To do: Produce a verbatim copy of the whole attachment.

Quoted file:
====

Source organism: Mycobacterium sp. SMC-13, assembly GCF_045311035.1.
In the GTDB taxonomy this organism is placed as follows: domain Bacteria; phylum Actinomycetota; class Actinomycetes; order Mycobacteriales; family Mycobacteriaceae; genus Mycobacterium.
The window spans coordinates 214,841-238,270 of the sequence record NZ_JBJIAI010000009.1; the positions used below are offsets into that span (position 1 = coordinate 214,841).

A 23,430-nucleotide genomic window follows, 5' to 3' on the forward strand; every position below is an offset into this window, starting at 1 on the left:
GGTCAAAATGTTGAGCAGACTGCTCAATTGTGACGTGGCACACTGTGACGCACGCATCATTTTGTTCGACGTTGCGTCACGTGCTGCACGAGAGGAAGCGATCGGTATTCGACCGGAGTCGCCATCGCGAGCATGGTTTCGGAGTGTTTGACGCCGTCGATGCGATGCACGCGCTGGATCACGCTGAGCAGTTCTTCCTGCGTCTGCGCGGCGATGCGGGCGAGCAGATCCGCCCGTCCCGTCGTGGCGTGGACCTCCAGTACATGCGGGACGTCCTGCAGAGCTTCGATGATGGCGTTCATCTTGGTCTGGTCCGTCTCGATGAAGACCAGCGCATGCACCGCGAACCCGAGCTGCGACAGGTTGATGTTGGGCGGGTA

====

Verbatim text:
Source organism: Mycobacterium sp. SMC-13, assembly GCF_045311035.1.
In the GTDB taxonomy this organism is placed as follows: domain Bacteria; phylum Actinomycetota; class Actinomycetes; order Mycobacteriales; family Mycobacteriaceae; genus Mycobacterium.
The window spans coordinates 214,841-238,270 of the sequence record NZ_JBJIAI010000009.1; the positions used below are offsets into that span (position 1 = coordinate 214,841).

A 23,430-nucleotide genomic window follows, 5' to 3' on the forward strand; every position below is an offset into this window, starting at 1 on the left:
GGTCAAAATGTTGAGCAGACTGCTCAATTGTGACGTGGCACACTGTGACGCACGCATCATTTTGTTCGACGTTGCGTCACGTGCTGCACGAGAGGAAGCGATCGGTATTCGACCGGAGTCGCCATCGCGAGCATGGTTTCGGAGTGTTTGACGCCGTCGATGCGATGCACGCGCTGGATCACGCTGAGCAGTTCTTCCTGCGTCTGCGCGGCGATGCGGGCGAGCAGATCCGCCCGTCCCGTCGTGGCGTGGACCTCCAGTACATGCGGGACGTCCTGCAGAGCTTCGATGATGGCGTTCATCTTGGTCTGGTCCGTCTCGATGAAGACCAGCGCATGCACCGCGAACCCGAGCTGCGACAGGTTGATGTTGGGCGGGTA